Each year, the National Kitchen and Bath Association (NKBA) honors thirty kitchen and bath industry professionals with the title, 30 Under 30. The program is designed to celebrate the future of the industry by recognizing young professional’s contributions and achievements. The winners help identify significant trends, innovation and technology, sustainable business practices, and emerging business models at KBIS each year. 

This year, Kesseböhmer USA’s Event Manager, Morgan Chiarelly, joins the other young professionals as a 30 under 30 recipient for 2020! Chiarelly is recognized for her accomplishments with Kesseböhmer and within the Kitchen and Bath industry. Her potential for future industry leadership, as well as her commitment to Kesseböhmer USA, industry organizations, and community outreach programs, makes her an outstanding choice for this honor. 

We sat down with Morgan to chat about this award and what it means to her! 

How does it feel to be awarded the 30 under 30 title?

“The accolade alone is exhilarating! Still, our Managing Director, David Ivey, nominating me and hearing from other colleagues how deserving they think I am of the award has me overflowing with joy. I am eager to get to KBIS and meet the other 30_30s, inspire the industry, and make my company and NKBA Eastern Carolina’s chapter proud.”

What do you think it takes for a young professional to be successful in this industry?

“Patience! We work in an industry that has been around for a long time; the NKBA was founded in 1963, and designers have been taught “best practices” that may very well not be as practical in this day-and-age. We are now working in a new world, driven by technology. From my experience, change can be intimidating to those who don’t fully understand how much they have to gain from a young professional’s take on day-to-day tasks and projects. We are here to drive the future, but we also have to take into consideration the experiences and growing pains previous generations dealt with before our time.”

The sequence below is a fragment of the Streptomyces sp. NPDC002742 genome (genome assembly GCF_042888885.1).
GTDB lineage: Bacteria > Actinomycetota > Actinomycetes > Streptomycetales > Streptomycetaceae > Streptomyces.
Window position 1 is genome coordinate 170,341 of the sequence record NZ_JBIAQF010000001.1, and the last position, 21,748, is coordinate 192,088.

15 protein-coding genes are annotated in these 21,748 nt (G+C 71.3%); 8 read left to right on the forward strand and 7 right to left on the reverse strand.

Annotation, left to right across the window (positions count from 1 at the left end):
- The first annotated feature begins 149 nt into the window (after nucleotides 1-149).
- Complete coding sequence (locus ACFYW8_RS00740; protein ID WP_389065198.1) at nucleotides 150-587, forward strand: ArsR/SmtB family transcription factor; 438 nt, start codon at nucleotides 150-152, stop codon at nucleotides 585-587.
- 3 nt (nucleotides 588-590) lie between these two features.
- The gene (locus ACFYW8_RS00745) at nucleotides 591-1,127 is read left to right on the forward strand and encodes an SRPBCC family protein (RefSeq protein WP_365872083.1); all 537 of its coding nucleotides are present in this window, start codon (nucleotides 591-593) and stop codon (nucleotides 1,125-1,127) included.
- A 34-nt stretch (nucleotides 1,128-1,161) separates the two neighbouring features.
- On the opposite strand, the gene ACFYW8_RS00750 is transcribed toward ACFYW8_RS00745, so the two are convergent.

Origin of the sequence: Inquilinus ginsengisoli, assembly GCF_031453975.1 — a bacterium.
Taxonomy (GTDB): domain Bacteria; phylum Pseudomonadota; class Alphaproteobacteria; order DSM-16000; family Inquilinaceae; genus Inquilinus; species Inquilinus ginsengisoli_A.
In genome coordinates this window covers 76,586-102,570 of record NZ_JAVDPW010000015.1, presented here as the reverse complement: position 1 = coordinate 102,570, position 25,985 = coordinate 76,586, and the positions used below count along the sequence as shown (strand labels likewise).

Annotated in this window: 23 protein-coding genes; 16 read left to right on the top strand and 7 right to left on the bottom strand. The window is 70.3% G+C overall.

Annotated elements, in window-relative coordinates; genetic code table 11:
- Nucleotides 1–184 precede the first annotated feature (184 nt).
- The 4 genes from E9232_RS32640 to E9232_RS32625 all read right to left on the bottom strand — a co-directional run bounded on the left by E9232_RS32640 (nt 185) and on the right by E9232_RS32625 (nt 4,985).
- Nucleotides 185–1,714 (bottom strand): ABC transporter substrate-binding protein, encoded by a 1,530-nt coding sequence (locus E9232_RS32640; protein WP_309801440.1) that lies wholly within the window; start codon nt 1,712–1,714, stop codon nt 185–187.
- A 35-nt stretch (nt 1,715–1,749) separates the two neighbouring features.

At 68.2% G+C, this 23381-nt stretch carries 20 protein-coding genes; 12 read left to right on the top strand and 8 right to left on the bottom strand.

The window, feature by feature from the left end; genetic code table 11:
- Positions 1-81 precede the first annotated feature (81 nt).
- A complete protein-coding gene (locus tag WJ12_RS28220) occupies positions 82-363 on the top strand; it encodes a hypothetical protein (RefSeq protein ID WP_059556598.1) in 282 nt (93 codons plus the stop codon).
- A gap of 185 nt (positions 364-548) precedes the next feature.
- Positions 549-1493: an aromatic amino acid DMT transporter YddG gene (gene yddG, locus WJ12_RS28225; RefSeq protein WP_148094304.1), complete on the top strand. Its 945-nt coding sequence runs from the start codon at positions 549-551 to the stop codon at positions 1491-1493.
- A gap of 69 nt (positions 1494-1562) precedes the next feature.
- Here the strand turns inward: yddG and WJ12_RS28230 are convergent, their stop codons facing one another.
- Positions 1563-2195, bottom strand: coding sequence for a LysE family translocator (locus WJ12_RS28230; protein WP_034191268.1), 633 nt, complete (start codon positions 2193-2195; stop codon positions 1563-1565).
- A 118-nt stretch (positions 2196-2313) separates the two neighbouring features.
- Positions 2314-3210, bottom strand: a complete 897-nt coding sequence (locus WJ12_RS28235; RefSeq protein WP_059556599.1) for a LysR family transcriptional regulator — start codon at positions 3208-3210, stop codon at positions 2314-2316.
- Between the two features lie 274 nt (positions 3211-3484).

Describe your favorite trends, design style, or products!

“We are in a very exciting time in the kitchen industry! Honestly, at this point, I feel as if I’ve exposed to too much! The open-concept trends and having a workstation on the island to encourage cooking to be an engaging experience has been my favorite to dream about for my future kitchen. Contemporary and minimalist designs are what resonate with me. I love the dark wood or black cabinetry with fresh white countertops and smooth stainless steel appliances. Of course, working with storage solutions, the contemporary kitchen being functional with a place for everything is a must; I can hardly wait to outfit my future kitchen with cabinet and drawer solutions.”

Tell us about yourself, your company, job profile, etc.

“I feel incredibly lucky to have the position I have with Kessebohmer USA. I manage events and projects for a company that genuinely drives global trends and influences the industry on a global scale.”

What is your philosophy towards your work?

“One of my all-time favorite quotes is Thomas Jefferson’s, “I am a great believer in luck, and I find the harder I work, the more I have of it.” There has never been a procrastinating bone in my body, and I’m always willing to take the initiative to get the ball rolling on a concept or project. Making time for work-life balance, and having the time to give back to my community is very important to me as well.”

How do you define success, and how do you measure up to that definition?